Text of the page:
Five things not to say to a new mom

1. The child looks EXACTLY like his/her Dad:
Even if s/he are the Dad’s “mini-me” version and especially during the early days post-delivery. Here’s the deal, the complications of a pregnancy (even the most normal ones) and the torture of child birth (even the most normal ones) are still fresh in our minds and on our bodies. Most of us have crazy stitches in places where the sun don’t shine. And are in massive amounts of pain and under copious amounts of pain killers. And are dealing with hormones going berserk. And are struggling to pick the ropes of this “motherhood” thing, which we thought we had all figured given all the books we read and workshops we attended during pregnancy. But boy, is the reality really different or what. And most of the time we’re being brave about it. Is it too much to ask to not to be reminded constantly that the little tyke is a photocopy of the person whose contribution to the entire process, to put it delicately, was rather limited? Yes, we know life is unfair and one day we will come around to accepting this “injustice”. But till then, WE DON’T WANT TO HEAR ABOUT IT. Kapish?

2. Wow, you really haven’t lost any of that baby weight/stretch marks have you?
Not all of us are blessed enough or resourceful enough or just hard working enough like the Gisele Bundchens and Heidi Klums of the world. Guess what; their success depends on their being inhumanly thin and pretty. Ours don’t. We have a thousand other things to worry about than what the scale/mirror tells us. So unlike supermodels who can be back to their normal selves in like six seconds, most of us will have to live with huge, wrinkly, bags/pouches of a stomach, marked by stretch-marks from here to Timbuktu, for a while. And in some cases, (like yours truly) a long, long while. We hate looking like this as much as world hates us looking like this. We are working on it, so zip it.

3. How can you crib about how wonderful a miracle a child/motherhood is? You are so ungrateful.
If I had a dime for every time someone has said this to me, I would have been able to afford one of those fancy personal trainers hired by the Bundchens of the world. Yes, pregnancy is a GREAT miracle. Yes, bringing up a child is by far one of the most AMAZING experiences that we will have in our lifetime. But is it all peaches and cream 24/7? No, and anyone who says so is lying. To you and to themselves. And as women, as primary care givers, as people whose bodies and lives get affected the most by this experience, we should be allowed to be HONEST once in every while about our feelings. Without the fear of being ostracized or being labeled a bitch or worst yet (for the mom’s psyche), a BAD MOM. I LOVE MY CHILD. But I ALSO LOVE MYSELF, and there are times when the needs of these two identities collide and that’s okay. If you can’t recognize/appreciate that, I have two words for you: GET REAL!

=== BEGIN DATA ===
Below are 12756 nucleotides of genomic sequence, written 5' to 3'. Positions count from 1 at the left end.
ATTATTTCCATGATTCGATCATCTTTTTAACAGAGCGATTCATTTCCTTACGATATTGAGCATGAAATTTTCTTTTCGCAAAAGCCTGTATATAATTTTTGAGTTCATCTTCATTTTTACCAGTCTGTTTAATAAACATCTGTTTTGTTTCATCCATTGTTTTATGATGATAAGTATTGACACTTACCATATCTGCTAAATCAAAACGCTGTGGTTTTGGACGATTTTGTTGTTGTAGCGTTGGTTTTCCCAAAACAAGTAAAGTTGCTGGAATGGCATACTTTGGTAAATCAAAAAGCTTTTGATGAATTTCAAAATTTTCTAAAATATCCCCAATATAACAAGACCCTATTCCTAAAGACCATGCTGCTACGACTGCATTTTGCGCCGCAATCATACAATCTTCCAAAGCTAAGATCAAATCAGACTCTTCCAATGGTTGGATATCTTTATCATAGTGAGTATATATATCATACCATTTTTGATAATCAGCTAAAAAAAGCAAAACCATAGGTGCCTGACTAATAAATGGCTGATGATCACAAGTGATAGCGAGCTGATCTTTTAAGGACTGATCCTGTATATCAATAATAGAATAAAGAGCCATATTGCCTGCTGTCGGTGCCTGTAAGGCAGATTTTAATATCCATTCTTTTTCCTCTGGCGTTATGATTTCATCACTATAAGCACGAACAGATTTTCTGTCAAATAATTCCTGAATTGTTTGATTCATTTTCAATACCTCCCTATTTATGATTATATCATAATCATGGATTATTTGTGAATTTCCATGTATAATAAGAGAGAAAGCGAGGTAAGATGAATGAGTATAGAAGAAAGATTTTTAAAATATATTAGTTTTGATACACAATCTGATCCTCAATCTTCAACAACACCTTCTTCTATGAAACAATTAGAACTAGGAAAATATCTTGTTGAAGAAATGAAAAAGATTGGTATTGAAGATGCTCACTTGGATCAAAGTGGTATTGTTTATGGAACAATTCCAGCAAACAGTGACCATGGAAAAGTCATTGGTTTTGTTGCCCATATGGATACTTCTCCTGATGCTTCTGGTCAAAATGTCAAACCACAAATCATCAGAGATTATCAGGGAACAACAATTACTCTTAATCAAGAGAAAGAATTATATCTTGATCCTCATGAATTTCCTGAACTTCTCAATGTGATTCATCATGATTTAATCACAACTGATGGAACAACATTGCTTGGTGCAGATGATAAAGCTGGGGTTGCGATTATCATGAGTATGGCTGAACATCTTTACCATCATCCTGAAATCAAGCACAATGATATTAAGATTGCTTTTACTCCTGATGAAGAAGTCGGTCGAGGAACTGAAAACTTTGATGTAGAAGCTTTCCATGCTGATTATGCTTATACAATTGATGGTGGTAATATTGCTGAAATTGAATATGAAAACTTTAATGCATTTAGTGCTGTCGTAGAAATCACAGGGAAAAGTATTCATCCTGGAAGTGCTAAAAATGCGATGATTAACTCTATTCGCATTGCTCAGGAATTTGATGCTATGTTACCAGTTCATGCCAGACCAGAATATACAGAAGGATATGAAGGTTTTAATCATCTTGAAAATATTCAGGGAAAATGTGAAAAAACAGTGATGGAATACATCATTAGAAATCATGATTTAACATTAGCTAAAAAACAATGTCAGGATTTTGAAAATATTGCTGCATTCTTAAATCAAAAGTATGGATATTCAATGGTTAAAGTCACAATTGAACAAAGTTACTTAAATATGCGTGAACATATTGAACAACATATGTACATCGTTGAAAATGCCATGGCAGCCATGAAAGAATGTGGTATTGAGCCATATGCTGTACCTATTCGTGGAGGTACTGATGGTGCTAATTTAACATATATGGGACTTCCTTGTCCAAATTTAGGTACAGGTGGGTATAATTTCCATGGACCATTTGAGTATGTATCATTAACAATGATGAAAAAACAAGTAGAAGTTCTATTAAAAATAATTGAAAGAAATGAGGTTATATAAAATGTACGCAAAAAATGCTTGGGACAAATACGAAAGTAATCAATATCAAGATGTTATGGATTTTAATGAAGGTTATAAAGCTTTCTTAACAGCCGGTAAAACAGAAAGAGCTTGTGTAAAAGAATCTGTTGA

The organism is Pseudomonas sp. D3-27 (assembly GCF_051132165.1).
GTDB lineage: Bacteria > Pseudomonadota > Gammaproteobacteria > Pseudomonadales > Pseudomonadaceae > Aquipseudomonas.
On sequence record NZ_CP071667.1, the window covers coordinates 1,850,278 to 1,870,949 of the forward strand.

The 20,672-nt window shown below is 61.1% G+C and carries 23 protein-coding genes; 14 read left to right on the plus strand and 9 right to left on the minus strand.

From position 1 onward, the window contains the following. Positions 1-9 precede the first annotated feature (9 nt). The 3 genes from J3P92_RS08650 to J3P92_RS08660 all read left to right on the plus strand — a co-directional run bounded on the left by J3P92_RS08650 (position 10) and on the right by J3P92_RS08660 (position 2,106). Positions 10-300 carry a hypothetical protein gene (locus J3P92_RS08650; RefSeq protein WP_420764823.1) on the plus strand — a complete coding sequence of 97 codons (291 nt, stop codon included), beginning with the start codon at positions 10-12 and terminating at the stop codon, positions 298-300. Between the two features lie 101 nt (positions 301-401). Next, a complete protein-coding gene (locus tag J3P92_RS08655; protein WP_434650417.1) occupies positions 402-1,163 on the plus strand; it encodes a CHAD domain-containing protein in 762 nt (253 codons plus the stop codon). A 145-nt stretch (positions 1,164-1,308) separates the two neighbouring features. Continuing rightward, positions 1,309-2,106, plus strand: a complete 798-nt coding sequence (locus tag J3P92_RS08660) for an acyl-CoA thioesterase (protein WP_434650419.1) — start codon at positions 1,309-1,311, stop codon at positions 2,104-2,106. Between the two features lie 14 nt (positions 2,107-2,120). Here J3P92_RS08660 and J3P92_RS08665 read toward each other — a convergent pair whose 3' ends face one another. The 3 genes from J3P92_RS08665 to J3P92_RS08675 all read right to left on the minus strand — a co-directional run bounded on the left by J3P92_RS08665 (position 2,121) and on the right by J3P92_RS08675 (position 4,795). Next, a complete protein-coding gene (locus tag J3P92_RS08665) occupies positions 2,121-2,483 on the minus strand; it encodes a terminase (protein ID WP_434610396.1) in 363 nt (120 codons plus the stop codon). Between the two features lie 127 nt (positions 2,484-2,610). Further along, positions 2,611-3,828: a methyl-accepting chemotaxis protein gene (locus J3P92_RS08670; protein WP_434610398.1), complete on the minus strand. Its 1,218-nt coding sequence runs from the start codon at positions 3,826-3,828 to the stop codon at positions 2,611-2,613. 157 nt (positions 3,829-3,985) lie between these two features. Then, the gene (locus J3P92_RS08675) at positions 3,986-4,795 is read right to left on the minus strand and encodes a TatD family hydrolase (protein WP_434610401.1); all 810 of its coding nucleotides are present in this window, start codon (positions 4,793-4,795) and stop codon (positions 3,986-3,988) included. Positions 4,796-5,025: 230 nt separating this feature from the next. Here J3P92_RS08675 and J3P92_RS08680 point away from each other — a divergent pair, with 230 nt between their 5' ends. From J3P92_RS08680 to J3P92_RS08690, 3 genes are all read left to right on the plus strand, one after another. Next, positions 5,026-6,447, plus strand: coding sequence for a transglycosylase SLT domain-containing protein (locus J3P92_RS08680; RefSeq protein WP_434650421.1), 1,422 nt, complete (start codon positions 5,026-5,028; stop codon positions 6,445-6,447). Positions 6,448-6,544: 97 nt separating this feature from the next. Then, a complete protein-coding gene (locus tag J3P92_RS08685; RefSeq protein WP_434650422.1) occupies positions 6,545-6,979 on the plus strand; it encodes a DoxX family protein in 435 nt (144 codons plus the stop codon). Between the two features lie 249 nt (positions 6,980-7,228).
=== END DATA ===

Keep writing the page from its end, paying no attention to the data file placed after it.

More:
4. “Back in our time, we had…”: Such statements usually come from people of the older generation, and often times from women.

“Back in our time….Women used to be up on their feet 5 hours after the delivery/We had no help/We brought up a gazillion babies single handedly/ We were never this fussy. Your generation is so spoilt.”

Hmmm, yes. Back in your time doctors thought that smoking actually had health benefits. And that heart attacks happen only to people in their sixties. But now that we are no longer in that “golden age”, either step out of your time machine and be of some real help or just SHUSH…

5. He changed A DIAPER? WOW, he’s SUCH A GREAT DAD:
Why is it that we are quick to laud men as soon as they move a bloody finger? Sure, there are men who are great, hands-on dads. But let’s be honest, how many of these dads have you met? Here’s a test. Ask a dad you know when the date for their child’s next vaccination is and what kind it is? If the answer is correct, feel free to break into Hail Marys, you are in the presence of one of them “real involved” dads. And if it’s incorrect, you still have your answer. So, while women are up all day and night, feeding the baby, cleaning, bathing, walking, burping the child, keeping track of his/her medications/vaccinations, (balancing a career as well in most cases these days) you also want them to be thankful that the husbands can change one lousy diaper now and then?

Really?

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